The Bankruptcy Code contemplates a significant and central role for creditors’ committees in the scheme of a business reorganization. In re Penn-Dixie Indus., Inc. 9 B.R. 941, 944 (S.D.N.Y. 1981). Section 1103(c) provides that a creditors’ committee “may . . . (2) investigate the acts, conduct, assets, liabilities, and financial condition of the debtor, the operation of the debtor’s business and the desirability of the continuance of such business, and any other matter relevant to the case or to the formualtion of a plan; (3) participate in the formulation of a plan, advise those represented by such committee of such committee’s determinations as to any plan formulated, and collect and file with the court acceptances or rejections of a plan; . . . and (5) perform such services as are in the best interest of those represented.” This broad scope of authority implies both a fiduciary duty to committee constituents and a grant of limited immunity to committee members. In re L.F. Rothschild Holdings, 163 B.R. 45, 49 (S.D.N.Y. 1994). The purpose of the immunity is to assure the effective representation of the committee’s constituency and to further the committee’s statutory duties and powers. Pan Am Corp. v. Delta Air Lines, Inc., 175 B.R. 438, 515 (S.D.N.Y. 1994). However, such immunity is limited only to actions taken within the scope of the committee’s authority as conferred by statute or the court and may not extend to willful misconduct of the committee or its members. L.F. Rothschild, 163 B.R. at 49. The willful misconduct standard strikes the proper balance between breach of duty and limited immunity. In re Drexel Burnham Lambert Group, Inc., 138 B.R. 717, 718-22 (Bankr. S.D.N.Y. 1992), aff’d, 140 B.R. 347 (S.D.N.Y. 1992). See, e.g., In re General Homes Corp., 181 B.R. 870, 882 (Bankr. S.D. Tex. 1994)(limited immunity does not extend to knowing violation of stay). Generally, a committee may not have immunity for actions beyond the scope of authority conferred by statute or the court. Luedke v. Delta Air Lines, Inc., 159 B.R. 385, 392 (S.D.N.Y. 1993). Willful misconduct or ultra vires acts may remove the action of committee members from the scope of the qualified immunity. Id. at 392. “Willful conduct” requires a showing of either the intentional performance of an act with knowledge that the performance of that act will probably result in injury or the intentional performance of an act in such a manner as to imply reckless disregard of the probable consequences. Pan Am Corp. v. Delta Air Lines, 175 B.R. at 514 n. 66. Ultra vires acts require a showing that the conduct was engaged in without any authority whatever. Id.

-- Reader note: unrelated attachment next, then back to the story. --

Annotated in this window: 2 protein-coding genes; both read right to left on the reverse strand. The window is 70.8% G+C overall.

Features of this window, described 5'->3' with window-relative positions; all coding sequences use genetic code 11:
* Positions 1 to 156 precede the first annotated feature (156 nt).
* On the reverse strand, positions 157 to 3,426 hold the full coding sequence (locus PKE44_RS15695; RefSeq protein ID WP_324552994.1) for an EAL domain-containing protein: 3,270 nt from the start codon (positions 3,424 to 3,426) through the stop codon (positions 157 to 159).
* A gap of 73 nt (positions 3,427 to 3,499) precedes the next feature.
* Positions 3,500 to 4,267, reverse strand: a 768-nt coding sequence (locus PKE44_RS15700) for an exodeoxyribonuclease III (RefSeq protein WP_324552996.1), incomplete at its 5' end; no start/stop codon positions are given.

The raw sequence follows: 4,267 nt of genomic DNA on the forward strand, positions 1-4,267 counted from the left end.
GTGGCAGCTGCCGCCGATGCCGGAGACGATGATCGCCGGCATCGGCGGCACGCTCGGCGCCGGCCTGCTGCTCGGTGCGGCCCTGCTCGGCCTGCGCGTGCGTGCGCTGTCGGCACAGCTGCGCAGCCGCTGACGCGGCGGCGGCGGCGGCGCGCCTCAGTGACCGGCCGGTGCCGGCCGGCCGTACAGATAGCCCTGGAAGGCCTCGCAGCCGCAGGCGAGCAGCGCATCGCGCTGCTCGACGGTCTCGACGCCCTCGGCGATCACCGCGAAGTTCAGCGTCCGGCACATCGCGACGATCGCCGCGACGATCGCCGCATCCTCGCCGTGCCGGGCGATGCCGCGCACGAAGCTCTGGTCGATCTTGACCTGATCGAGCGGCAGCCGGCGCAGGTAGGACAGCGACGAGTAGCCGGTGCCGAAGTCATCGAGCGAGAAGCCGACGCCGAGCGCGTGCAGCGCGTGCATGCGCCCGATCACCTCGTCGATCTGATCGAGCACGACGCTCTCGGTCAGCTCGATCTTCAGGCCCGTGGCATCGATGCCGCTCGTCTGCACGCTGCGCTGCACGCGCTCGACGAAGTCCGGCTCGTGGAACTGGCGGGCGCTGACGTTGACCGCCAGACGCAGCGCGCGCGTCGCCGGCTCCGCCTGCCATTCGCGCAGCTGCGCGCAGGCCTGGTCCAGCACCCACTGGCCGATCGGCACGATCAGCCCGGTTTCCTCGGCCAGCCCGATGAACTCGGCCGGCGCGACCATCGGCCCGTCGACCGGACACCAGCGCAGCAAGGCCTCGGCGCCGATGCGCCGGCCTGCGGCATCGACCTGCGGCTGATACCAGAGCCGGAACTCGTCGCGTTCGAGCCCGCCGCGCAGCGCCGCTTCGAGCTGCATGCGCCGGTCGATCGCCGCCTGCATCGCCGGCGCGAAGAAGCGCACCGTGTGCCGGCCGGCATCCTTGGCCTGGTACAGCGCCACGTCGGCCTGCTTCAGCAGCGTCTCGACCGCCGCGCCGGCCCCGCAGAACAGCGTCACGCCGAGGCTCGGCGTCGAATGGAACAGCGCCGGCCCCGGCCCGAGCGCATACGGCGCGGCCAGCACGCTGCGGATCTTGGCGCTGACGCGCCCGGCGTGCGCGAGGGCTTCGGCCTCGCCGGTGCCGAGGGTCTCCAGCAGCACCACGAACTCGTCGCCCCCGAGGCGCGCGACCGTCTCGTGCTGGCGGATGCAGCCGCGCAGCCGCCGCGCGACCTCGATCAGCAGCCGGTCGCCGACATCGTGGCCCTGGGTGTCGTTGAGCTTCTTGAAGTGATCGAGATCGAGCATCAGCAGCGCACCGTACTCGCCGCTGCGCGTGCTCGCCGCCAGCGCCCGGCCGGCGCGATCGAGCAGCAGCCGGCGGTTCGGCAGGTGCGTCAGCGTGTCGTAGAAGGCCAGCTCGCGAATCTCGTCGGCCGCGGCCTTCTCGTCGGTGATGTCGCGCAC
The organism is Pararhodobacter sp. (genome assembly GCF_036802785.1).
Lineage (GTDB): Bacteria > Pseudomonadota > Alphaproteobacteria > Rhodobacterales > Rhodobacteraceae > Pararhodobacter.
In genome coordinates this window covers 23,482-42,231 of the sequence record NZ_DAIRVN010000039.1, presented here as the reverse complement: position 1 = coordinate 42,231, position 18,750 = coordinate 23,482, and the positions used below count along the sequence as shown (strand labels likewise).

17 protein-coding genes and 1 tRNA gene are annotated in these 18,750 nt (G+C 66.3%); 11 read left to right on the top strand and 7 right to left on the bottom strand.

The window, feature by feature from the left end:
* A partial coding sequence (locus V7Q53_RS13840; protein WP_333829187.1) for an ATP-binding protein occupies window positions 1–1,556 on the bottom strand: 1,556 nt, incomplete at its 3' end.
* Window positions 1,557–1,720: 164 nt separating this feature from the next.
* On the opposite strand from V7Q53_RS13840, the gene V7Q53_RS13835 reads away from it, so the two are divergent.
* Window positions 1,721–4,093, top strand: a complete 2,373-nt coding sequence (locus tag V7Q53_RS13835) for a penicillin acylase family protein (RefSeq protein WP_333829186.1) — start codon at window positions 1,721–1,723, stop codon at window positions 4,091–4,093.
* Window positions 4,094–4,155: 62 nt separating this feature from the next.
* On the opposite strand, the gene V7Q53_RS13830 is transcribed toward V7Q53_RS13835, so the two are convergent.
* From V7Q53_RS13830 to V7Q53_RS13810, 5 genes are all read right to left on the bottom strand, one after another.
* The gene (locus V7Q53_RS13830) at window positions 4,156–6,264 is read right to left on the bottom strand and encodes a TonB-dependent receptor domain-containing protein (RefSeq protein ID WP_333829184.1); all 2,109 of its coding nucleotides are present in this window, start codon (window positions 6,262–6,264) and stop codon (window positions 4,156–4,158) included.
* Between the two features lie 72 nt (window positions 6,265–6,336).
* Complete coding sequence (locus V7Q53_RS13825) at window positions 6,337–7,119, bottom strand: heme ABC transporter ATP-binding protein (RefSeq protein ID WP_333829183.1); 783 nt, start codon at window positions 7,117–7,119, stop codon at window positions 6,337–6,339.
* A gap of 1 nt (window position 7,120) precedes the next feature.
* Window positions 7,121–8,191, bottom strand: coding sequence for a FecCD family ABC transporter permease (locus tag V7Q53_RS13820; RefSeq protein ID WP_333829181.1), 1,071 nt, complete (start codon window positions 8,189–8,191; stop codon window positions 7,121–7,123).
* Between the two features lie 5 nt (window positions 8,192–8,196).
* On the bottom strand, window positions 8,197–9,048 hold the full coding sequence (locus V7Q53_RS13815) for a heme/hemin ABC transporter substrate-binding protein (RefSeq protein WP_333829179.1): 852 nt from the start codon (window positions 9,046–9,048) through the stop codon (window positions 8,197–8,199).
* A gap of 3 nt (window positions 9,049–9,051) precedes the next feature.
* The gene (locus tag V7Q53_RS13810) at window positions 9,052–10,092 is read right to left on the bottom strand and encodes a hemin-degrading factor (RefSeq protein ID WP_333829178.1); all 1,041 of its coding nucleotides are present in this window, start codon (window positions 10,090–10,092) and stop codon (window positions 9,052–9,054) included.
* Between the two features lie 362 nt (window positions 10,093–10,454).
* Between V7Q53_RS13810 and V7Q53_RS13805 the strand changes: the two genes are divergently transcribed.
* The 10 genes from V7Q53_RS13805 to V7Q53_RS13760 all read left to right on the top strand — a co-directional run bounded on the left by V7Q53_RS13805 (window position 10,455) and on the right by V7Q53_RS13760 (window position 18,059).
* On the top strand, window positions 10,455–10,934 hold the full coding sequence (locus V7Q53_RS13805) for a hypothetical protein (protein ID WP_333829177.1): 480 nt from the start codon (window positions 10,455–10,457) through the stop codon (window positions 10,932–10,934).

Viewing the facts set forth and referred to in the complaint and all reasonable inferences to be drawn from those facts, the complaint fails to state a claim for which relief may be granted. The qualified immunity extends to the Committee’s actions in this case because those actions were expressly authorized by the confirmed plan and were taken in furtherance of plan implementation under § 1103, so the actions were not ultra vires. The Plan expressly grants the Committee discretion to sell the stock in CMA’s possession should the stock become “liquid,” which unambiguously refers to the ability to convert readily into cash. The court considered the Plan in view of the requirements of § 1129 and approved confirmation of the plan.